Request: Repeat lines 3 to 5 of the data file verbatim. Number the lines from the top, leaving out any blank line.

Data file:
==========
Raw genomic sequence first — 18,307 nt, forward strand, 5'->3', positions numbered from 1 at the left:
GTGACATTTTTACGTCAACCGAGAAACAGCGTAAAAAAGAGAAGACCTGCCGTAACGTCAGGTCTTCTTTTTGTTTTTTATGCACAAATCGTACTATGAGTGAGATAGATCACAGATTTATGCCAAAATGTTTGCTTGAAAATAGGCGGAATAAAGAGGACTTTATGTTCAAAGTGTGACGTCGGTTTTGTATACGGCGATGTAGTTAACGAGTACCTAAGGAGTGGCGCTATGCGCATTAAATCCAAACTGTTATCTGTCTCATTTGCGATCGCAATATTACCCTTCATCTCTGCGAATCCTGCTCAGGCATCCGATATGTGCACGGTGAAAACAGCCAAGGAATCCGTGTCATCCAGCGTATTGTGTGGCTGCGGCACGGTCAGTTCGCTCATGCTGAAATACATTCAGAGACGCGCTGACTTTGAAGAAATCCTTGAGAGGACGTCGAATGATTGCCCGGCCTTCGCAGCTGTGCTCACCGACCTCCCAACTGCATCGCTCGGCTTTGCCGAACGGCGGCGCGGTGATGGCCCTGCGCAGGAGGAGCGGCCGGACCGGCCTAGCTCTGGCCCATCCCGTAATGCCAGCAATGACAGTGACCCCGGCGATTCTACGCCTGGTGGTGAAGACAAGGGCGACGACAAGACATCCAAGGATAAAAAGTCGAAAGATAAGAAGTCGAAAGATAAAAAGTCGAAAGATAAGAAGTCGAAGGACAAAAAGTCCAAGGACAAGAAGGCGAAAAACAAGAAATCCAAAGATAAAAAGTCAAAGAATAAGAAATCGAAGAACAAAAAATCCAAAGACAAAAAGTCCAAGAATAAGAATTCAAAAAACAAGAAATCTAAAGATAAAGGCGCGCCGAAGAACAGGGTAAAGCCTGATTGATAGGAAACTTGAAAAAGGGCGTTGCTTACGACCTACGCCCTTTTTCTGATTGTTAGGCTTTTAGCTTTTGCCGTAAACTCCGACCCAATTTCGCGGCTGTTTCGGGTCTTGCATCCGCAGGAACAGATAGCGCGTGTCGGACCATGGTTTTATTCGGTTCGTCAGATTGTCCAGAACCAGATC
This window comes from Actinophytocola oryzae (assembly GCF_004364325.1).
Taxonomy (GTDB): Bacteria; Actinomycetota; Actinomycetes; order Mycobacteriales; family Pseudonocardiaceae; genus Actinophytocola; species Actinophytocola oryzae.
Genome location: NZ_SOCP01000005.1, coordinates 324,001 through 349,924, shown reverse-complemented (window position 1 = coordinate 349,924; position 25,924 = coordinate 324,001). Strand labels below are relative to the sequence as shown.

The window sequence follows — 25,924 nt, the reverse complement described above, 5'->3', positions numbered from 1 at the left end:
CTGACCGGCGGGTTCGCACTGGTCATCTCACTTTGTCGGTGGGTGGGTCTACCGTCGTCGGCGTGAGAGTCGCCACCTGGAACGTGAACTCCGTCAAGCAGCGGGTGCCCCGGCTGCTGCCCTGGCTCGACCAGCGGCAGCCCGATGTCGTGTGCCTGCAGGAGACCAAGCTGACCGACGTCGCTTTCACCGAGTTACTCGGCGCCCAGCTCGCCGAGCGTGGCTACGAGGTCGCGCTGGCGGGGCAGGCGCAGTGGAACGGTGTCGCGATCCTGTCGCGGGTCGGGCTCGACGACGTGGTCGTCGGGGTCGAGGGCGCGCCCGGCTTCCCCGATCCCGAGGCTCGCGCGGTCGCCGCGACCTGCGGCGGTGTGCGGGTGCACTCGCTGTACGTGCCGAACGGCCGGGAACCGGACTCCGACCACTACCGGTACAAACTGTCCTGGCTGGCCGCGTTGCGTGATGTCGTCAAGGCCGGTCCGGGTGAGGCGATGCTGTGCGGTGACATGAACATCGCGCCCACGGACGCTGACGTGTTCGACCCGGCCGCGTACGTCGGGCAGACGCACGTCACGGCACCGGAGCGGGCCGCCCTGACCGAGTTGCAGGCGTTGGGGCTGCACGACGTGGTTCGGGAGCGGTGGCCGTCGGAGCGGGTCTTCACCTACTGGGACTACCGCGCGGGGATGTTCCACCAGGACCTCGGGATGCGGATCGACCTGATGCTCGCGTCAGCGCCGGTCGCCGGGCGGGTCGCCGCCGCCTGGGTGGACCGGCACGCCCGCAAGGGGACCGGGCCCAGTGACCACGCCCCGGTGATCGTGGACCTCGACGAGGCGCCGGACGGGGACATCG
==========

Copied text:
This window comes from Actinophytocola oryzae (assembly GCF_004364325.1).
Taxonomy (GTDB): Bacteria; Actinomycetota; Actinomycetes; order Mycobacteriales; family Pseudonocardiaceae; genus Actinophytocola; species Actinophytocola oryzae.
Genome location: NZ_SOCP01000005.1, coordinates 324,001 through 349,924, shown reverse-complemented (window position 1 = coordinate 349,924; position 25,924 = coordinate 324,001). Strand labels below are relative to the sequence as shown.